>A cathode driven configuration doesn't inherently cause excessive grid
>current. If proper grid and screen voltages are supplied, the grid current
>is a function of grid bias voltage and drive level, just as in grid driven
** The thing that makes tetrode RF grounded-grid different from tetrode
grid-driven is that in grid-driven, the RF driving signal exists between
the RF-grounded screen and the control grid. However, in grounded-grid
configuration, there is Zero signal V between the grid and the screen -
g1/g2 amplification is zero. Also, in grid-driven config., there is zero
current and a moderate amount of screen current The reason is that the
grid operates in the negative region - which does not attract electrons,
however, the screen is positive, which does attract electrons..
> The higher the drive level, the higher the peak cathode voltage, the higher
>the peak grid voltage, the higher the peak grid current and the higher the
>average grid current (which is what we are measuring).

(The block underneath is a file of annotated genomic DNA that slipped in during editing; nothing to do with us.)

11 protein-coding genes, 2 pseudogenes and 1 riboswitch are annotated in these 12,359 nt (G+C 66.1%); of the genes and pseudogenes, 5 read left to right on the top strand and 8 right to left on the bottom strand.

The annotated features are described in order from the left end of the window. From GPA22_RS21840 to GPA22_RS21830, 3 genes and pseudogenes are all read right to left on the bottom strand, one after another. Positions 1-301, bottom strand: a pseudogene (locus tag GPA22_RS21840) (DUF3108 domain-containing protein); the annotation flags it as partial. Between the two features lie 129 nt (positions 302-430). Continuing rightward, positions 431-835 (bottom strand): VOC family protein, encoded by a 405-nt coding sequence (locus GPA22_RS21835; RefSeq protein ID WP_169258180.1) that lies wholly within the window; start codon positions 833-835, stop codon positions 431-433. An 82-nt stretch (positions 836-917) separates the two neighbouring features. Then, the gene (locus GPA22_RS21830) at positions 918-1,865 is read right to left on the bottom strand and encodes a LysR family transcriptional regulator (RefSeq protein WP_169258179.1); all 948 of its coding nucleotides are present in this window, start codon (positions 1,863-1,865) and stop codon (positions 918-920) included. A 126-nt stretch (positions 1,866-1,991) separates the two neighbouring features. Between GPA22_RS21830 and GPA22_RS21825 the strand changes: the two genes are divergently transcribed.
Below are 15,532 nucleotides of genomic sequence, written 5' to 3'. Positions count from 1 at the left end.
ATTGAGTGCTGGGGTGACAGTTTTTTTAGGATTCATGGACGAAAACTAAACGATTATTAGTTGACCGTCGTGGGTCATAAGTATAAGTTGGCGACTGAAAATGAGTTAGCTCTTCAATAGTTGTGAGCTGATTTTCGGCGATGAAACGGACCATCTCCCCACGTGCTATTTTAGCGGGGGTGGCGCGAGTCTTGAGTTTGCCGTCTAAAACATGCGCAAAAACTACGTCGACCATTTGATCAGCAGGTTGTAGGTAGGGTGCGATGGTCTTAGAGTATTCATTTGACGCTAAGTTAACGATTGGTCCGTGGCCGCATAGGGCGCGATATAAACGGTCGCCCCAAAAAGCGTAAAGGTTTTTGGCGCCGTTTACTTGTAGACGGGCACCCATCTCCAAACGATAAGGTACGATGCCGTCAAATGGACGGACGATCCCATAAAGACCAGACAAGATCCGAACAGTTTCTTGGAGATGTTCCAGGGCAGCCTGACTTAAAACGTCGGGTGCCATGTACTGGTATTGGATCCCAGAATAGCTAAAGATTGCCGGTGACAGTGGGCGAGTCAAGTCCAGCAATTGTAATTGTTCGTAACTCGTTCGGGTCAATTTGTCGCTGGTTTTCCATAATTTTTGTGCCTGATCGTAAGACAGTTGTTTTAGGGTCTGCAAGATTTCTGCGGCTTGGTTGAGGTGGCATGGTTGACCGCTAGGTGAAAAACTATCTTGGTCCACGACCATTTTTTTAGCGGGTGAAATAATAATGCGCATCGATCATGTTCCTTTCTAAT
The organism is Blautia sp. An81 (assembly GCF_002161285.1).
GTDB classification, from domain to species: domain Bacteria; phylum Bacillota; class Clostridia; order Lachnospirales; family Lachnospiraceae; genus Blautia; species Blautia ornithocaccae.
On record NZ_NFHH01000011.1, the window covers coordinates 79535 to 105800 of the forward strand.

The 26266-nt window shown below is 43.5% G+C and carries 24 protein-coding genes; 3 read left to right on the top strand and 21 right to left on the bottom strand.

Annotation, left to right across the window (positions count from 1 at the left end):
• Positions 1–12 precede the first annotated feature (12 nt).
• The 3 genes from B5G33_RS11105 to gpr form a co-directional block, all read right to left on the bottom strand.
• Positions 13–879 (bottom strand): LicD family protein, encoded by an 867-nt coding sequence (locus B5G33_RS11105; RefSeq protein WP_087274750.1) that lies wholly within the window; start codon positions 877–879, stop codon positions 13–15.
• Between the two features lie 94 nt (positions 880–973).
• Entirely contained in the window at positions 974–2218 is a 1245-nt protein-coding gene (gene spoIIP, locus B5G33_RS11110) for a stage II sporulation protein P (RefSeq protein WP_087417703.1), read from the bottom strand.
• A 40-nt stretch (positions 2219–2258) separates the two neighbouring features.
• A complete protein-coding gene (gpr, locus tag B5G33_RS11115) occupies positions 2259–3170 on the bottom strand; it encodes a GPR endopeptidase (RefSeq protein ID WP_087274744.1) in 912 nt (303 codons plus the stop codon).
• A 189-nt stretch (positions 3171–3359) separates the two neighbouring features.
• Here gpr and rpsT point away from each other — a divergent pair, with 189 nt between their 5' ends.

>The cathode driven configuration also offers the same negative feedback
>benefits as in a triode cathode griven (grounded grid) circuit, primarily a
>reduction in odd order products.
>One of the main reasons grid drive circuits are not popular for vhf/uhf
>amplifiers is because the input capacitance is the sum of grid to cathode and
>to screen capacitances, almost double the input capacitance of a cathode
>circuit consisting of cathode to grid capacitance only.
** good point The trade-off is difficulty in obtaining wide freq.
coverage with g-g.
>currents are higher and resulting I^2 X R losses are higher in the input
>At h.f. these effects are minimal and either configuration works fine. The
>bulky grid termination resistor can be eliminated with the cathode drive
>As always, "you pays your money and takes your choice"!
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